Tuesday, May 15, 2012

The Great Wall of China, governance and my sock drawer

Went to a talk by Geoff Reiss tonight - author of, amongst other things, Project Management Demystified (I own a copy - recommended).

All sorts of interesting points cropped up and I thought to relate a few here. The talk was entitled "Great and Deadly Projects". Geoff it turns out has a considerable interest in singular projects undertaken across the millennia (The Great Pyramids and The Great Wall of China) to name a couple.

The Panama Canal which was undertaken in 1911 for instance (great) thought to have had 30,000 fatalities (deadly) was noteworthy. The question of whether in 2011 there were the 30,000 projects with <1 fatality begs an answer.

A well intentioned attendee suggested that there was a clearly a case of better governance. Some wag in the audience responded that this would simply have led to more accurate record keeping of the casualties.

This last is a prompt that I must set pen to paper on the topic of governance. Mind you I must first acknowledge the dilemma that if you asked 10 PMs what governance was you'd get 11 different answers. Can the governance specialists do better?

Thank goodness too that Geoff Reiss fielded something that's been on my mind for quite some time now, namely that the truly great projects were very lucky.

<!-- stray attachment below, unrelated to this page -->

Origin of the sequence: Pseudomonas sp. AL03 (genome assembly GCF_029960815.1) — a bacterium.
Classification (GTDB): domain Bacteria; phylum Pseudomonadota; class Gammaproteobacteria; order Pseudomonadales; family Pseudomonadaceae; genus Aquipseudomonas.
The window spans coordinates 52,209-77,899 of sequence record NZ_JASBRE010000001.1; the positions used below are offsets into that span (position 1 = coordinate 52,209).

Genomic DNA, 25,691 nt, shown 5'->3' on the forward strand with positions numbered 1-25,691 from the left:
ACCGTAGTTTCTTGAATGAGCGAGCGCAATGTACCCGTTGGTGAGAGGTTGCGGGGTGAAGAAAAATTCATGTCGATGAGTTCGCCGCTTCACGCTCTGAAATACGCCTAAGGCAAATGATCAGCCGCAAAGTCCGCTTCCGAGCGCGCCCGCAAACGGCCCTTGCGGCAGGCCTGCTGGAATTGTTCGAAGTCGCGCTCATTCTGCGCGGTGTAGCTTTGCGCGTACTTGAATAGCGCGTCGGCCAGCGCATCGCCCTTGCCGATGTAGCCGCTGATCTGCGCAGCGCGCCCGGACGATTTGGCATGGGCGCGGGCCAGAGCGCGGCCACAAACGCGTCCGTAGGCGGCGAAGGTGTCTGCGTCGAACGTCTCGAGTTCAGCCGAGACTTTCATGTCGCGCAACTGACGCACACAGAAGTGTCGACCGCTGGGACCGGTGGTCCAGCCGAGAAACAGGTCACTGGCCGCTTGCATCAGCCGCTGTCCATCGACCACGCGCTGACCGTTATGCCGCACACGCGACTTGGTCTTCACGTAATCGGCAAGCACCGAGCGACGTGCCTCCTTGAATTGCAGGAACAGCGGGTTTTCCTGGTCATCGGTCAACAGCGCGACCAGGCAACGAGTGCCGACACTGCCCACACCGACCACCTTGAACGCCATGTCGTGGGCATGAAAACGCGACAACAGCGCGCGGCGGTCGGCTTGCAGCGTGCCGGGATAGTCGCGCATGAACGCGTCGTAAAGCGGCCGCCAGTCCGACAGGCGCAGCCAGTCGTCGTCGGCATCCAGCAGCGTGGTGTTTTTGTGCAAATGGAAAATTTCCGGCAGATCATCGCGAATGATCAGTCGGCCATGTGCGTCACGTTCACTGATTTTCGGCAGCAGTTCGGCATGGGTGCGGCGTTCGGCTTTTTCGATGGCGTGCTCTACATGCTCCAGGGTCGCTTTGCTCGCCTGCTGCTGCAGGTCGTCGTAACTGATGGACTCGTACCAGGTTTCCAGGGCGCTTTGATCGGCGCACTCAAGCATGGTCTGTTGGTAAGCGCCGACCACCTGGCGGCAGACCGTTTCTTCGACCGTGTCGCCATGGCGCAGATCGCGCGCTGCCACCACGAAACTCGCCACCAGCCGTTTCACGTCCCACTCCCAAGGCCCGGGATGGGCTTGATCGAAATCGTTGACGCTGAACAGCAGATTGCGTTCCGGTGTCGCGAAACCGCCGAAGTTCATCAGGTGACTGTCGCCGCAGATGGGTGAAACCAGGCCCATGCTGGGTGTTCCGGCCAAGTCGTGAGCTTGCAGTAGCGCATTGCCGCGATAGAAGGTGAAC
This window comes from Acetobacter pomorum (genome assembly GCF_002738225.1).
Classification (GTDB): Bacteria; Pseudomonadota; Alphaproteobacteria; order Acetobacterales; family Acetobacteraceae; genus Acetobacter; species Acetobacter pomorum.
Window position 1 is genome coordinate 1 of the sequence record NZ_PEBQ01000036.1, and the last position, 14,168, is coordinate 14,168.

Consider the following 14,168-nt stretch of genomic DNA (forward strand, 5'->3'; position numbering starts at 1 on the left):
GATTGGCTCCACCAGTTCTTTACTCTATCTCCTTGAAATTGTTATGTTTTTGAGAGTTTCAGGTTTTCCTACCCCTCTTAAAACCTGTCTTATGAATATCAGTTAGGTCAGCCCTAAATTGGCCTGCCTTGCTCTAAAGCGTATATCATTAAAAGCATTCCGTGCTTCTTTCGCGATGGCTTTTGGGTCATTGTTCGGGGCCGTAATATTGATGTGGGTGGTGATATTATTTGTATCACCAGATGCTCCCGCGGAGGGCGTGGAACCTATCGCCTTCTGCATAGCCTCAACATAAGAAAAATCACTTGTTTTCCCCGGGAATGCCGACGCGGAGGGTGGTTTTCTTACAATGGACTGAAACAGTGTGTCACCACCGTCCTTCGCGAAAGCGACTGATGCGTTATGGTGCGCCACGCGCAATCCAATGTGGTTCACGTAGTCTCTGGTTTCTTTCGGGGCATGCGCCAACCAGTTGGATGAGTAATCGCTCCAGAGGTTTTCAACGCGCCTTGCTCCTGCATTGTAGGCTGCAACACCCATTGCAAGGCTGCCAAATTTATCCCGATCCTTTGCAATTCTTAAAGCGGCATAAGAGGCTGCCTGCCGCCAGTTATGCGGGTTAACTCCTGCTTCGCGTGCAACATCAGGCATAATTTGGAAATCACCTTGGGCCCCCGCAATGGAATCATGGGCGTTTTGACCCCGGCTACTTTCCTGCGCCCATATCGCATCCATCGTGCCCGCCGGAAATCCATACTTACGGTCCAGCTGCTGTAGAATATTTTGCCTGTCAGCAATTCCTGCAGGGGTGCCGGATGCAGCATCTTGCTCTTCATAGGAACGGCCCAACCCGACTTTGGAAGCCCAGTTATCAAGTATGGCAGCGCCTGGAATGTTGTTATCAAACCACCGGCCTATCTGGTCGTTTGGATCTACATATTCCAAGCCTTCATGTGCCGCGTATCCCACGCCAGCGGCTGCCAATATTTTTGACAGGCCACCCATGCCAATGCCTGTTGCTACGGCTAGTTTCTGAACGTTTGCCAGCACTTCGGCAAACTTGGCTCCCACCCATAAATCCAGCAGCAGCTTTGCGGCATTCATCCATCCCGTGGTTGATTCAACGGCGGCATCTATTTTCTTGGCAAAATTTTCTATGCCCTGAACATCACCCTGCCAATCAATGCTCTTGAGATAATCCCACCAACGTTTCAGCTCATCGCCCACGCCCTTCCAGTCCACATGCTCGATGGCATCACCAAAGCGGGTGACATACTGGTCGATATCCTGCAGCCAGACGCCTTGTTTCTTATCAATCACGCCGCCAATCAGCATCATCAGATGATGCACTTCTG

There's a lengthy post in its own right here but I'll aim to unsettle you bit right now. Let's set the scene a bit on the topic of risk. (I have to do this because the nomenclature used on the subject within the spectrum of project management is inconsistent and imprecise). And that's twice I've been hindered by terminology in one blog post.

First, what's risk? Something bad that may happen? Maybe. Let's say that risk management is the job of reducing the likelihood of something bad happening and reducing the impact if it does happen. So if you can't assess the likelihood of something or what the impact could be - is it a risk?

Building on this is the assertion that if the something bad that may happen is a) subject to probabalistic.distribution and b) has a known consequence / impact then it is a risk. I've been racking my brains for the perfect illustrative vehicle for this and the best I could come up with is my sock drawer. More on this in another post, but for now, if its not a risk what is it? I suggest you're standing at the yawning abyss of mathematical uncertainty. The problem is  that almost everything you read about risk will incorporate the word uncertainly. 

Something else rather interesting arose on the topic of communications today too. While bemoaning dwindling levels of interest and low rates or response to communications initiatives a fellow project professional bemoaned that stakeholders were only reporting positively via surveys about their experiences. The noteworthy point in this is that those stakeholders who were still attending sessions were feeding back positively. No channel of communication existed with stakeholders who'd left for greener pastures. I don't quite know what the communications parlance is for talking to people to who are talking to you any more, but in its absence you might try 'friendly consultation'.

Note to self - must write to Francis Maude and ask why isn't Earned Value Management mandated in public sector projects.

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